The more one hears of Irovetti, the more it seems like he caught a tiger by the tail. Now he and Pitax are at an impasse - it may have been wrong for him to take it, but now it’s too dangerous to let go. This situation can’t last forever, in fact, a single push from outside may be all it takes to destabilize the entire political structure of Pitax…
Rushlight Tournament - Fisher’s Triathlon
Having exhausted all other diversion, return to Gasperre Liacenza and from him head north to find Nunzio Arpaia, the master of ceremonies. Ask him about the tournament and its events and when you’re ready, pick the option “I’m ready to participate in the fisher’s triathlon”. It should be no surprise that this event is resolved via an Illustrated Book Episode.
There’s no right or wrong way to navigate this Illustrated Book Episode, you just need to succeed at various skill checks along the way. Still, that doesn’t mean you don’t have options, mainly being between whether you want to cheat, or compete honestly. You can pick what character you want to perform the check at every stage, so there’s a good chance you have a character capable of passing any check thrown at you… if you’re not afraid to bend the rules once in a while.
1: [Athletics 30] We decided to compete honestly.
or [Stealth 25] We tried to cheat discreetly by throwing fish at our opponents!
Nothing special about the first check, pick whichever one you’re morally inclined to follow… or which you’ll have better odds at completing. Whatever you pick here doesn’t effect your possible options on the next phase.
2: [Trickery 30] We decided to compete honestly.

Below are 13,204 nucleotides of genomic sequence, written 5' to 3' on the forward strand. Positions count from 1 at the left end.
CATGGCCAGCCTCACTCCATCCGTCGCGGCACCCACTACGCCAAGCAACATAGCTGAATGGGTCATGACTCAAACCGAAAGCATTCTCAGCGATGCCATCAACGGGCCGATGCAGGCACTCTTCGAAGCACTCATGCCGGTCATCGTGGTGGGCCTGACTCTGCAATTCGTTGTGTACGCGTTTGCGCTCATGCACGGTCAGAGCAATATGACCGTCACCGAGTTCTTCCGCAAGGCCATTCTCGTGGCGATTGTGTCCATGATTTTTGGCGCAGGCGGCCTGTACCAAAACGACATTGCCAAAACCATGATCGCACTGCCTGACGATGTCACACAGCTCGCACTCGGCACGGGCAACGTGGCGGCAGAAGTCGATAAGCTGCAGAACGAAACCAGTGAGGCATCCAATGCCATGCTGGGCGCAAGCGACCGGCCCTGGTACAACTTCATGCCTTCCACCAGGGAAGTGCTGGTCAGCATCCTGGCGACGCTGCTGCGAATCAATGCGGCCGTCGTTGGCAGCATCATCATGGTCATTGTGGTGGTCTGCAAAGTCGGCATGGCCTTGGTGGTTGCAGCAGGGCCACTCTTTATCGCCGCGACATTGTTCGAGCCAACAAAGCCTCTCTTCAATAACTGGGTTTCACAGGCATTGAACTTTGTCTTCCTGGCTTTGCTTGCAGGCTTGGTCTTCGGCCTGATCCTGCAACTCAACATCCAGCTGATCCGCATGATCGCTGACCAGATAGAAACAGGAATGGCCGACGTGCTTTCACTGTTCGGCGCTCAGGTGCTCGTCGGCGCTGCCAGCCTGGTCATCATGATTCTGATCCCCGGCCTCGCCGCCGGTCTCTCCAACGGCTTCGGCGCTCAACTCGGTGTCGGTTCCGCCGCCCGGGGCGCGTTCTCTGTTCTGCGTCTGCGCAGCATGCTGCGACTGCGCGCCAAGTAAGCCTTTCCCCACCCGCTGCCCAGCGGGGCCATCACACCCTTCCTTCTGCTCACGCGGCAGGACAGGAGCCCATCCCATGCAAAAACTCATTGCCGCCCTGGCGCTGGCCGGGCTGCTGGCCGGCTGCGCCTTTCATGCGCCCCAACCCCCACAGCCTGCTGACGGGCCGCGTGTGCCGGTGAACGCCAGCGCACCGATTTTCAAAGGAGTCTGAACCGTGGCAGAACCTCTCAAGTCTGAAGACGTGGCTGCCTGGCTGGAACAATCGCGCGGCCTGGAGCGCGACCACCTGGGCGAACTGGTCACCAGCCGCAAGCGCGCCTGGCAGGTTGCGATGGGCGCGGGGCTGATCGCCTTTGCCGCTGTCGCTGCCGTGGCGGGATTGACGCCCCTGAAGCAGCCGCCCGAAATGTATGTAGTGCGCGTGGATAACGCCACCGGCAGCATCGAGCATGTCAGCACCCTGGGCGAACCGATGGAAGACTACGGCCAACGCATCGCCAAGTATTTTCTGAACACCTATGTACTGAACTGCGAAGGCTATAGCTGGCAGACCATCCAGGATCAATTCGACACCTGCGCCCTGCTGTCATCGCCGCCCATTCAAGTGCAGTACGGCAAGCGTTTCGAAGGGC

or [Stealth 25] We tried to cheat by sneaking a blade into the contest!
or [Trickery 15] We noticed a sharpened coin glistening in the Daggermark competitor’s mouth, and the Gralton participant had a blade in hand! We exposed the cheaters, leaving us with fewer rivals!
Yes, the two honest options are [Trickery] checks this time around. To get the easiest option ([Trickery 15]) you’ll need to pass a [Perception 25] check, which is checked automatically at the beginning of this step. If you don’t see it as an option, you didn’t pass the [Perception] check.
3: [Athletics 30] We decided to compete honestly.
or [Trickery 25] We tried to cheat by slipping some pebbles into our jar!
or [Trickery 35] We tried to cheat extensively and get all of our rivals disqualified!
For this final check, you really have to be devoted to cheating for the sake of cheating, as the most dishonest option also has the highest required skill check. Hey, just because it’s an option doesn’t mean it’s a good option.
Rushlight Tournament - Fisher’s Triathlon
Complete the Fisher’s Triathlon and talk to Nunzio again to start the next stage of the tournament - the boasting contest. It should be no surprise that this is handled via Illustrated Book Episode, too. This one is even simpler - and perhaps darker - than the previous episode.
1: [Diplomacy 30] We pointed out the cheating to the judges.
or [Intimidate 25] We quietly warned the bard that we would shut him up if he kept interfering.
or [Neutral Evil] [Stealth 15] We snuck up on the bard, stabbed him in the back, and disappeared.
The entire purpose of your first decision is to lower the difficulty of the next check. Unfortunately, the checks you’ll have to pass here are just as high as the checks you’ll have to pass if you don’t successfully act here (pick the dialogue option We didn’t interfere.), making one question why - aside from experience - you should bother. If you fail the [Diplomacy 30] check, there’s no penalty save being deprived of the benefits of success, if you fail the [Intimidate 25] check you’ll be disqualified, and if you fail the [Stealth 15] check you’ll be evicted from the tournament entirely.
2: [Diplomacy 25] He/She regaled them with tales of our victories over the Stag Lord, the trolls, Vordakai, and Armag.
or [Intimidate 20] In response to Annamede’s story, he/she recounted how we dealt with Tartuccio, another one of Irovetti’s spies